I interject the above thoughts because it is greatly important to understanding most ancient peoples, including the Celts. For those of you that don’t know, the Celts, at one time, had as big of an “Empire” as Rome spanning pretty much the same territory as well (Turkey to Spain). I use “Empire” loosely because the Celts weren’t very good at organization. Between the Celts raiding, the Romans conquering and the Vikings doing a little of both (not to mention the countless intermarriages) it is often hard to separate one set of peoples and beliefs from another. In fact, at one point the Romans themselves got fed up with trying to figure out who was German and who was Celtic so they just said “Everyone north east of the Rhine is German and everyone south east of the Rhine is Celt”.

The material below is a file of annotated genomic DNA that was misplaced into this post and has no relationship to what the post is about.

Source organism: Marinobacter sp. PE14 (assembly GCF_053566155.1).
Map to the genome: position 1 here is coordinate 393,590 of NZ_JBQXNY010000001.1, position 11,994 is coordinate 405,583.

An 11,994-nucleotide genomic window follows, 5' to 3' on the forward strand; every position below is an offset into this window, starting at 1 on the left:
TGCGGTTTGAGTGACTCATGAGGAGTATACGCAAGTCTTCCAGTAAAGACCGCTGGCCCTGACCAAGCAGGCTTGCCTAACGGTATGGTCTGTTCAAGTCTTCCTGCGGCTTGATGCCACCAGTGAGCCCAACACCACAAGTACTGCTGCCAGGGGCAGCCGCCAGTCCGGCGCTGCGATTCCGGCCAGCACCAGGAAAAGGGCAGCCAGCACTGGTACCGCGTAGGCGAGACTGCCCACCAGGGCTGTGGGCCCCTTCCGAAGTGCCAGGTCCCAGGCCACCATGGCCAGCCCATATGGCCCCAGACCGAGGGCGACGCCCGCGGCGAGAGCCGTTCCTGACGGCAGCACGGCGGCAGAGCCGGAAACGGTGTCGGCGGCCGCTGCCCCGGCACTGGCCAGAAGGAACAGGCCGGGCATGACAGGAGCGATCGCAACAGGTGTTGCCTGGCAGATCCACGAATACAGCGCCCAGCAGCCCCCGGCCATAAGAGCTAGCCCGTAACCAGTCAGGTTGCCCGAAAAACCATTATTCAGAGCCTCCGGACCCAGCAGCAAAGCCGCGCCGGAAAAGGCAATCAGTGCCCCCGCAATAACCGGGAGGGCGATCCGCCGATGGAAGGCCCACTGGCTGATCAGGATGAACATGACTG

With only an oral tradition that was eventually suppressed and lost many of its stories and accurate information, it is also hard to know when anything really happened. So, there is, conflicting information on when the Celts actually began to accept Christianity and who brought the concept to them in the first place. But most scholars seem to agree that Christianity was a powerful influence to the Celts by the 5th Century AD, well into Roman rule.